• Phytelephas – Wikipedia tagua or vegetable ivory, bioresource utilization #blogthis see also The Problem with Making Nature Pay for Itself | Anthropocene [[**R. David Simpson**]] https://thebreakthrough.org/about
    • Given trade restrictions in elephant ivory as well as animal welfare concerns, ivory palm endosperm is often used as a substitute for elephant ivory today, and traded under the names vegetable ivory, palm ivory, marfim-vegetal, corozo, tagua, or jarina. When dried out, it can be carved just like elephant ivory; it is often used for beads, buttons, figurines and jewelry, and can be dyed. More recently, palm ivory has been used in the production of bagpipes.[4]
    • Vegetable ivory stimulates local economies in South America, provides an alternative to cutting down rainforests for farming, and prevents elephants from being killed for the ivory in their tusks.[4]
    • How an obscure seed is helping to save the elephant – BBC News
      • Numbers of elephants in the wild are still falling; it’s estimated 100 of them are killed by poachers every day for their tusks to meet the continuing demand for ivory.
  • https://thebreakthrough.org/about
    • The Breakthrough Institute was founded in 2007 by Ted Nordhaus and Michael Shellenberger. Breakthrough’s early work built on Nordhaus and Shellenberger’s argument, first articulated in their 2004 essay “The Death of Environmentalism,” that 20th-century environmentalism cannot address complex, global, 21st-century environmental challenges like climate change.
      • “Toward that end, Breakthrough has been a leading advocate for innovation in advanced nuclear designs and business models.
      • In particular, we have made the case for industrial food systems. Large-scale industrial food systems are more land-, water-, and GHG-efficient than small scale low-intensity farming, and are better able to harness technology to increase land productivity, which holds the key to both climate mitigation and preserving biodiversity.
      • ecomodernism, a movement built on decoupling environmental impact from human well being. In 2015, 19 coauthors, including several Breakthrough representatives, published An Ecomodernist Manifesto, which laid out this new environmental vision and sparked a debate about the future of environmentalism that continues today.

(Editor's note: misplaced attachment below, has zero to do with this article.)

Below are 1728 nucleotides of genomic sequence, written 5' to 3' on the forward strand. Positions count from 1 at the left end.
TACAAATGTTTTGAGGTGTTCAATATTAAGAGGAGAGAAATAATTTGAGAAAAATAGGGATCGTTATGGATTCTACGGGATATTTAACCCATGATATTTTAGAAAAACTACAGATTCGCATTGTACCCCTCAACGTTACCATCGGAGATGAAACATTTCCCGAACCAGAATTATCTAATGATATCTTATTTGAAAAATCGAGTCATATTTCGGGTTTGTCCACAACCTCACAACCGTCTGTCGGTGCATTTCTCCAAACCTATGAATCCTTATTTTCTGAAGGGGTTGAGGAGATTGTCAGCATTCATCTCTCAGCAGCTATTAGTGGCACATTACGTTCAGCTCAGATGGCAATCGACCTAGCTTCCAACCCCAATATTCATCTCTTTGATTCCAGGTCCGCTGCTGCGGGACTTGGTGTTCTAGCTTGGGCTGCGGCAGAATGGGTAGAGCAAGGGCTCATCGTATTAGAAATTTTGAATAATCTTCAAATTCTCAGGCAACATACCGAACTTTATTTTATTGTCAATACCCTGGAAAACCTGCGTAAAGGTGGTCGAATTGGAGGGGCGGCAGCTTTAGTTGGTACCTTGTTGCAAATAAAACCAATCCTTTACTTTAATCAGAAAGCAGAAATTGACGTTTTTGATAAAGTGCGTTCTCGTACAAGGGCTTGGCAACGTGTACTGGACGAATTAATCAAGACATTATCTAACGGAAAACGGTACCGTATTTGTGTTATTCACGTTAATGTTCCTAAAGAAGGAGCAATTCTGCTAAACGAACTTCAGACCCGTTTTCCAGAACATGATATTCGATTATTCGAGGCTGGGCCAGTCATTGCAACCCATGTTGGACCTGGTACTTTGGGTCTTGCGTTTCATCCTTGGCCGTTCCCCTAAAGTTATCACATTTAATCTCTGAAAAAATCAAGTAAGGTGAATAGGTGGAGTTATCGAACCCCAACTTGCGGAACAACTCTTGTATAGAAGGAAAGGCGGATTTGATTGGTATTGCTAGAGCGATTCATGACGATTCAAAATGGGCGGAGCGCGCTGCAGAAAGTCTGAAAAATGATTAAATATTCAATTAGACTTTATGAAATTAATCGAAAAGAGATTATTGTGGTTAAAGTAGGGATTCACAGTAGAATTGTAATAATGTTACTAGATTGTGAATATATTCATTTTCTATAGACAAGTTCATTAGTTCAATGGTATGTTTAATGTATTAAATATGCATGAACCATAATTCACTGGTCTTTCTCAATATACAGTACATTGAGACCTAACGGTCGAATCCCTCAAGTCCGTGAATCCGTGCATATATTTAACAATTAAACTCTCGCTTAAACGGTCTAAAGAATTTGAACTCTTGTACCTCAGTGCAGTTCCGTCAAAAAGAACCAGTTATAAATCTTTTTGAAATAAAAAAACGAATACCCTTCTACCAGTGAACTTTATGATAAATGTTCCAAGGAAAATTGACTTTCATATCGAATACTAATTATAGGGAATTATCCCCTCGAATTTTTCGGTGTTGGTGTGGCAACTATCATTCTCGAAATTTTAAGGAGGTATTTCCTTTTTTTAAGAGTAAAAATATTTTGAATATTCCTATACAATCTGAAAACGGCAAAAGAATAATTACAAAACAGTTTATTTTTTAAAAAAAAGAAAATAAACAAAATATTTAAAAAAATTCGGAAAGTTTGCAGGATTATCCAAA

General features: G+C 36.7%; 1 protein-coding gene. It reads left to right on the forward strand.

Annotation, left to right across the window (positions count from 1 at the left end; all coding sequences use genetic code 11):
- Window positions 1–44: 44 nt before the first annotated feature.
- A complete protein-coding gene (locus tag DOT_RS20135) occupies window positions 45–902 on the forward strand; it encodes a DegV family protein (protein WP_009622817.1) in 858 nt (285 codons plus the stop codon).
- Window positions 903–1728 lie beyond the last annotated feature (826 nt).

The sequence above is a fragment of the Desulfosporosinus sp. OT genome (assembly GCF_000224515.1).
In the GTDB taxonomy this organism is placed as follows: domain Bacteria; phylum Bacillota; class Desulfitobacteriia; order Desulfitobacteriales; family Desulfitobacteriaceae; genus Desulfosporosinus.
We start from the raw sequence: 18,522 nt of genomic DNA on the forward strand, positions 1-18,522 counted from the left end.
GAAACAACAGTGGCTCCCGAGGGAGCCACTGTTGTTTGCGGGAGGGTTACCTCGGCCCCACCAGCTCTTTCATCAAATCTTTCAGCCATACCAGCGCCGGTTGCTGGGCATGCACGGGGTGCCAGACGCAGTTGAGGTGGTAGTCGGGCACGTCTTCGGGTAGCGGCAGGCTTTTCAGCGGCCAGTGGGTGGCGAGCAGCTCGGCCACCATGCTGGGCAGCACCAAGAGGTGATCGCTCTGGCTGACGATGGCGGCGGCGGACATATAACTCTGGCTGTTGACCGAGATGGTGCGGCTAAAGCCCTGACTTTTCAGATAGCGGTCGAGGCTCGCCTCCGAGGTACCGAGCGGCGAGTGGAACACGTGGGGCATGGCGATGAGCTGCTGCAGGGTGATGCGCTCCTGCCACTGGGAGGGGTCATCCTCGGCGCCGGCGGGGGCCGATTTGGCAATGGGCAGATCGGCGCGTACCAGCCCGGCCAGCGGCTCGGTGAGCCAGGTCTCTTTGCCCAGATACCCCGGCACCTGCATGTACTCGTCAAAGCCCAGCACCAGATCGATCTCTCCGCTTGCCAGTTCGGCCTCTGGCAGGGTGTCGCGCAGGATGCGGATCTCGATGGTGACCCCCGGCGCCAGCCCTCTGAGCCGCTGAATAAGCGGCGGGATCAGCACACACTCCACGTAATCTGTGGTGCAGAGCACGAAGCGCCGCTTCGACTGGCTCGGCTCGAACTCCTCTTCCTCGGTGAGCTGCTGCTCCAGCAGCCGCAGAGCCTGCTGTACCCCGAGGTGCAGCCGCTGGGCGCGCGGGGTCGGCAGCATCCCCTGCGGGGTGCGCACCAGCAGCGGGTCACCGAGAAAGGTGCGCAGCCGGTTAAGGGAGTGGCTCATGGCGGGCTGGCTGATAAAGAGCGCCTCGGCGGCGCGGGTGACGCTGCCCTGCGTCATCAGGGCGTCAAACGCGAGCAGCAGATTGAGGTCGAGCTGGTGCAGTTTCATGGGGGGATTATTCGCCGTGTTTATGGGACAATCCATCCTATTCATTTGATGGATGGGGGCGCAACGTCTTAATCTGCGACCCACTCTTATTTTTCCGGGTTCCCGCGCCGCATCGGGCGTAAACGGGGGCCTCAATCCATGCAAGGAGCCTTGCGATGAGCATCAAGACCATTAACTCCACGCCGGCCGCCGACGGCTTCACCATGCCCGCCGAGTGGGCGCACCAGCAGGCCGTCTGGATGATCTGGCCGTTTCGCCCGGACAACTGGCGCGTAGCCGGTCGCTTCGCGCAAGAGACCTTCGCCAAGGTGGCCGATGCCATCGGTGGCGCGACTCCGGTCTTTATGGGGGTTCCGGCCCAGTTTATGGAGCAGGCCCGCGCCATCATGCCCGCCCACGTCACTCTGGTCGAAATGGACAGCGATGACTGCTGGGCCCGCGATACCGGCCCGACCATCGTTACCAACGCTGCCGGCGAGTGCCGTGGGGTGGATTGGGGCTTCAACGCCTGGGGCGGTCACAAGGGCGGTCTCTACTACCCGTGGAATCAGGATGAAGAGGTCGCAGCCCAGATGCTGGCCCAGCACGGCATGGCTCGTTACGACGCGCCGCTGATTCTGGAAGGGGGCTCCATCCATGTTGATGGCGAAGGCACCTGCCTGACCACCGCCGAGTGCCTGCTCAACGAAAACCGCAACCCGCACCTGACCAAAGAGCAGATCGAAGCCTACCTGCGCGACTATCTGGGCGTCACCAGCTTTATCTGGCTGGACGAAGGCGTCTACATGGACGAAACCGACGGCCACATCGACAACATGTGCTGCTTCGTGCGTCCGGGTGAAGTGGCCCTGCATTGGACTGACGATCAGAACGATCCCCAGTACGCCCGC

• Bioprospecting environmental services conservation rural-to-urban transition #energy #biodiversity #agriculture
      • https://diigo.com/0gnovr

The Confluence of Chance and Destiny

Selling a place you love: is less like finding someone to adopt a pet than it is like seeking a peaceful and secure passage into another life for dependent next-of-kin. We can’t just drop this place off at the curb and drive away. So we need help spreading the word, not as much about the REAL estate as the LIVED estate in being here.

Some of you know a lot about that, because I’ve certainly poured my morning musings and my camera’s view of the world close at hand onto the page now for so many years.

We imagine that, at just the right time, just the right words will turn just the right future owners towards Goose Creek. And it may be for them like it was for us–a place they’d never been but longed to find. And having found it, they will know it is home.

I doubt this connection will happen because of Zillow. It will come to pass because good people tend to meet the needs of other people. And somebody knows somebody who needs this place; they know that somewhere in their sphere of connection, there is a synergy between a couple they have known and this place they have heard so much about or have visited over the years.

And so in hoping for all this to come about, it disappoints me to know that the only medium we have to express what we offer and to offer what a buyer is looking for is the cold, impersonal Zillow-type just-the-facts.

What sold me on the place (granted by that time we had bought the bare-bones farm) was the totality of the place–not the things listed as features but the context and aesthetic placement of house and creeks and ridges and ravens and white pines. It was the local ecology and resonance with my bones. I’m not sure what else to call it.

How do you sell all that to a person visiting for an hour, deciding “is this home for us?”

But any serious buyer of the sort we imagine fitting well here will come back soon after the first visit and walk the pasture loop; and another visit, will walk the boundaries; and a final one to just lean back against a tree in the Fortress of Solitude and be, for a few minutes, a part of the web of all-that-is on Goose Creek.